But there is still one elephant in the room.  Our society does not need another prescriber. In fact, the valid argument can be made that if the pharmaceutical industry gets ahold of chiropractic, the way it has medicine, any semblance of chiropractic’s unique offering will vanish forever.  If for nothing else, the public deserves to have a healthcare provider who is not bought and paid for by Big Pharma. 
 
I’m sure there are some chiropractic colleges that would relish the idea of pharmaceutical giants cutting checks for millions of dollars to their institutions.  But with those thirty pieces of silver would be the loss of any resemblance of a chiropractic subluxation based education. 
 
If a chiropractor truly wants to incorporate drugs into their practice, why not just go to medical school and get the degree?  Why try to drag the public’s last good hope for a non-drug approach into the jaws of Big Pharma?  Are we so selfish that for a perceived short term gain, we hurt the public good forever?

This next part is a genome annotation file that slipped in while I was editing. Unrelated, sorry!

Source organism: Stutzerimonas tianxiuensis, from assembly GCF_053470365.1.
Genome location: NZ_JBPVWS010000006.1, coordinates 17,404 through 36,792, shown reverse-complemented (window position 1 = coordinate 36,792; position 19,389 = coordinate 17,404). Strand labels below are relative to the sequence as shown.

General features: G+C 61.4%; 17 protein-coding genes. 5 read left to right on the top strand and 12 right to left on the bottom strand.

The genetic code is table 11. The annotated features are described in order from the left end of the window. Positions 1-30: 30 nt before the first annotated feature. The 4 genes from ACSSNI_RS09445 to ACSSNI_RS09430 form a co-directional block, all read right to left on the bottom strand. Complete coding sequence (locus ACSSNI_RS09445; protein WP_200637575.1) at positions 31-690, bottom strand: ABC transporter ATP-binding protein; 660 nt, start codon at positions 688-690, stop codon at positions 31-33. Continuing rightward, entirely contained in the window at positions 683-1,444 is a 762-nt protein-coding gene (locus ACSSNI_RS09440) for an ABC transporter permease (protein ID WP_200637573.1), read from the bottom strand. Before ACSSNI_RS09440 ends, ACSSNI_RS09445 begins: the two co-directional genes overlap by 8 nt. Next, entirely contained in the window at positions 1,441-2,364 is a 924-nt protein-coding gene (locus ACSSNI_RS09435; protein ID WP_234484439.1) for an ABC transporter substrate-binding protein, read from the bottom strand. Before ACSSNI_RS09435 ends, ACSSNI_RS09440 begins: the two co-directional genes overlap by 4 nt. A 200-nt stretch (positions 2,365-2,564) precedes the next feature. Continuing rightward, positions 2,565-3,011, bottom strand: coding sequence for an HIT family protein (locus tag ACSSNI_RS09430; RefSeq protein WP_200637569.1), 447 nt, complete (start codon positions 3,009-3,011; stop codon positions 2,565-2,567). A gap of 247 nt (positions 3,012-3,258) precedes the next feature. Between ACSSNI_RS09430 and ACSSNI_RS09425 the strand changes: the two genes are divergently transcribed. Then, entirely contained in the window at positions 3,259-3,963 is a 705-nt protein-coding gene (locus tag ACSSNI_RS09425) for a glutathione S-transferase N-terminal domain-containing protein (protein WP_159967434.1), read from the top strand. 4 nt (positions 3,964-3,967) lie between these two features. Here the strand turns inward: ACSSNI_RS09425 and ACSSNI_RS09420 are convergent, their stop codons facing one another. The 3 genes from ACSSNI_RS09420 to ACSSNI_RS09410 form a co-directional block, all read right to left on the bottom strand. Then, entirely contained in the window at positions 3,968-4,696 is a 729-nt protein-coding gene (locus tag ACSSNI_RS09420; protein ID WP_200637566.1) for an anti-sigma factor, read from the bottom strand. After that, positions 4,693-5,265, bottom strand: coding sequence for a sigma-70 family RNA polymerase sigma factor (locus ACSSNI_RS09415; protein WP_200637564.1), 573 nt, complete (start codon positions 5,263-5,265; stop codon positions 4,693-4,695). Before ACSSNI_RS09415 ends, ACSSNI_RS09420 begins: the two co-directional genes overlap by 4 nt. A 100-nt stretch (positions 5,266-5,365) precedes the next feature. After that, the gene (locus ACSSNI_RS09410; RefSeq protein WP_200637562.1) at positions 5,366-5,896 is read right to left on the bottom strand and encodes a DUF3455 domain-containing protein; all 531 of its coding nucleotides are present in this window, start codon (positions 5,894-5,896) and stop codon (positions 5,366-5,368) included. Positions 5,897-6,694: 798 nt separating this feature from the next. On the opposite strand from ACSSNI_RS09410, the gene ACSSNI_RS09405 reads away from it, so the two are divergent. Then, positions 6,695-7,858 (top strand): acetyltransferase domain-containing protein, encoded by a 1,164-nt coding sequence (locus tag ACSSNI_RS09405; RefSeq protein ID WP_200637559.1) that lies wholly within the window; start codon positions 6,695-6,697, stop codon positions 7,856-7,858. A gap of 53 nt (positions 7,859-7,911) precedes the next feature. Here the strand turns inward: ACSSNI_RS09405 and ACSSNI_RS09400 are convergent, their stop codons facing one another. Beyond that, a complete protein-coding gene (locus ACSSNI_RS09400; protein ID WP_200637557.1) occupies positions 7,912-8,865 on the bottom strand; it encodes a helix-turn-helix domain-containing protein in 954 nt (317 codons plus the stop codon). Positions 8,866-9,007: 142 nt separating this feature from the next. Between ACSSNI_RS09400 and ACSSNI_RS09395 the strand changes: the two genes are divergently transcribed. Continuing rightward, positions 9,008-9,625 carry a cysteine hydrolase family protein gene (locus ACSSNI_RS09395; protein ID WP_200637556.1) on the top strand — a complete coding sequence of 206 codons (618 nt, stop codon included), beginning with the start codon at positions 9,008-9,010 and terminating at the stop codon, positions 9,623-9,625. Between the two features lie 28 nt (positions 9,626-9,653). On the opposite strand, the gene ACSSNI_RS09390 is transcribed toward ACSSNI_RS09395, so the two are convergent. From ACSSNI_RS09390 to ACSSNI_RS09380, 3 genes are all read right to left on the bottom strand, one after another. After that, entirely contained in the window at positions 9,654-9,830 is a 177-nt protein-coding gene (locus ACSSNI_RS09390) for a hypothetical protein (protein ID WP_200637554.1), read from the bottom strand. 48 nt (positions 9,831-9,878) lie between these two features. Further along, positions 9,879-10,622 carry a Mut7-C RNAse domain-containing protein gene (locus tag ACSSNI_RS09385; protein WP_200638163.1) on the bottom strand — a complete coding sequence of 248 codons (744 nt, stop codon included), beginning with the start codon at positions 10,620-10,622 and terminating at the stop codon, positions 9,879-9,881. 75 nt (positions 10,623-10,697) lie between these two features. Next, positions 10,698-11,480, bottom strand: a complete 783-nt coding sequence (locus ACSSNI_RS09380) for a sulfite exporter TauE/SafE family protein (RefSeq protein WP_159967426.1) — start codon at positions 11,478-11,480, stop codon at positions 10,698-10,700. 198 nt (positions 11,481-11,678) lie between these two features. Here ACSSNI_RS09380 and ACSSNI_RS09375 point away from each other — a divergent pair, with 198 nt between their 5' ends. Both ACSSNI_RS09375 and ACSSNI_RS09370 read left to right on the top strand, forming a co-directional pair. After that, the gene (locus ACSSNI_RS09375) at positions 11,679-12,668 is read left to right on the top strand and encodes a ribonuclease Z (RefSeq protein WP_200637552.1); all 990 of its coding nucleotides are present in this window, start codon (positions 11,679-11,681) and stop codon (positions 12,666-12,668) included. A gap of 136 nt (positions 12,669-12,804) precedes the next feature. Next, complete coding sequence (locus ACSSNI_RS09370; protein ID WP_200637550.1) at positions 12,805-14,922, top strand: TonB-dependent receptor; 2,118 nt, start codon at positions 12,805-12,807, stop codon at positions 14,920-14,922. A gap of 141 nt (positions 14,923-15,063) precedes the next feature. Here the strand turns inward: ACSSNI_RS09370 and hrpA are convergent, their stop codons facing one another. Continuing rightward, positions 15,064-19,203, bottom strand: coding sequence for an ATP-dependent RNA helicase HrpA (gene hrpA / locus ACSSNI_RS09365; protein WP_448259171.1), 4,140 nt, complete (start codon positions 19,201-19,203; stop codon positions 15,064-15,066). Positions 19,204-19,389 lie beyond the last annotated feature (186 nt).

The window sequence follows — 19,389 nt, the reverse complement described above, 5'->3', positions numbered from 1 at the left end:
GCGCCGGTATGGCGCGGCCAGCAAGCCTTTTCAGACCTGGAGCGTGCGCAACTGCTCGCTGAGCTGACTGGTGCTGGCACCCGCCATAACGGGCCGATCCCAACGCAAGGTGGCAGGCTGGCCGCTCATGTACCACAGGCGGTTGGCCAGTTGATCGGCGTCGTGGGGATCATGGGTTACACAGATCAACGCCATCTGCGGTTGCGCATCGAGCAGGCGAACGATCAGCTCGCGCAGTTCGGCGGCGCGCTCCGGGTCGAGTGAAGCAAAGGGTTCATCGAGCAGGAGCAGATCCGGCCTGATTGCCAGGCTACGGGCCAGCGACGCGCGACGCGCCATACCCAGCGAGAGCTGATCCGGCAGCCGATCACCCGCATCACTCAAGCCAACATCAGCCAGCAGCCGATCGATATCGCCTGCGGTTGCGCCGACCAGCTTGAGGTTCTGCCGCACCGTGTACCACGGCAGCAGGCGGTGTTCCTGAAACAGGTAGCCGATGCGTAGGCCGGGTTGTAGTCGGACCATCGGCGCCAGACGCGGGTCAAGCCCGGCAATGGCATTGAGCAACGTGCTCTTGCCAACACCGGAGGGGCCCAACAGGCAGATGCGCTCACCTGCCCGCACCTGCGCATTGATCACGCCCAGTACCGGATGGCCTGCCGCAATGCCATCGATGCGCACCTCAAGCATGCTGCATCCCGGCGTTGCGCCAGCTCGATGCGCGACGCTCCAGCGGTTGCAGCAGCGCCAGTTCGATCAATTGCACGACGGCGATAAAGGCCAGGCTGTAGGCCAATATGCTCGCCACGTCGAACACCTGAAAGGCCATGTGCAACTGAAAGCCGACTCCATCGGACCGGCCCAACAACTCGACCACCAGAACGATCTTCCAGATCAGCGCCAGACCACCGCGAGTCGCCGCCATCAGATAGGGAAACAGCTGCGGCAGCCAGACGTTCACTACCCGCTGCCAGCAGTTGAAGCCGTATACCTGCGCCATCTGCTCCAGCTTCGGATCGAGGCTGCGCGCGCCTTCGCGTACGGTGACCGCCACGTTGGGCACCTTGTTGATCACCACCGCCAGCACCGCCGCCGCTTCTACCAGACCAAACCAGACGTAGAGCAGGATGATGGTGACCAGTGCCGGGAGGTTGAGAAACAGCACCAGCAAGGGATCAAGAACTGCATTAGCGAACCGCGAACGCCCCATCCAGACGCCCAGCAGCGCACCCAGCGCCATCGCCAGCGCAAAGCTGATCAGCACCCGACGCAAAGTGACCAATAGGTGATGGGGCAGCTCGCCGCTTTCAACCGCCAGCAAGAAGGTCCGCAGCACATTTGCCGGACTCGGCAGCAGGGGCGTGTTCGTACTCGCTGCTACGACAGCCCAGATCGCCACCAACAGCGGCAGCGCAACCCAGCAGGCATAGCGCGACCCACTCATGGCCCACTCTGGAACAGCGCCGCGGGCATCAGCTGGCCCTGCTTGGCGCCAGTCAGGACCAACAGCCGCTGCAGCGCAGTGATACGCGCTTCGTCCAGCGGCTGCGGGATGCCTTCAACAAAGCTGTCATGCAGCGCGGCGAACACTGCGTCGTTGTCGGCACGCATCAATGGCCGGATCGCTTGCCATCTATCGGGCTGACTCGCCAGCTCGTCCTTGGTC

Chiropractic offers an alternative to the madness and carnage we are seeing in a drug-first society. I’m all for learning about the horrors of a drug dependent society. Yes, let’s have courses on that.  But I have serious reservations that the ACA’s College of Pharmacology and Toxicology has as its educational goal the preservation of chiropractic as a drugless approach to health.  
 
In the end, the arguments do not come down to any public need, for none exists. The underlying rationale is money, or in this case, the perception that money will come if we head down this crooked path.  To that I can only say, “What profit a man if he gains the whole world, but loses his soul.”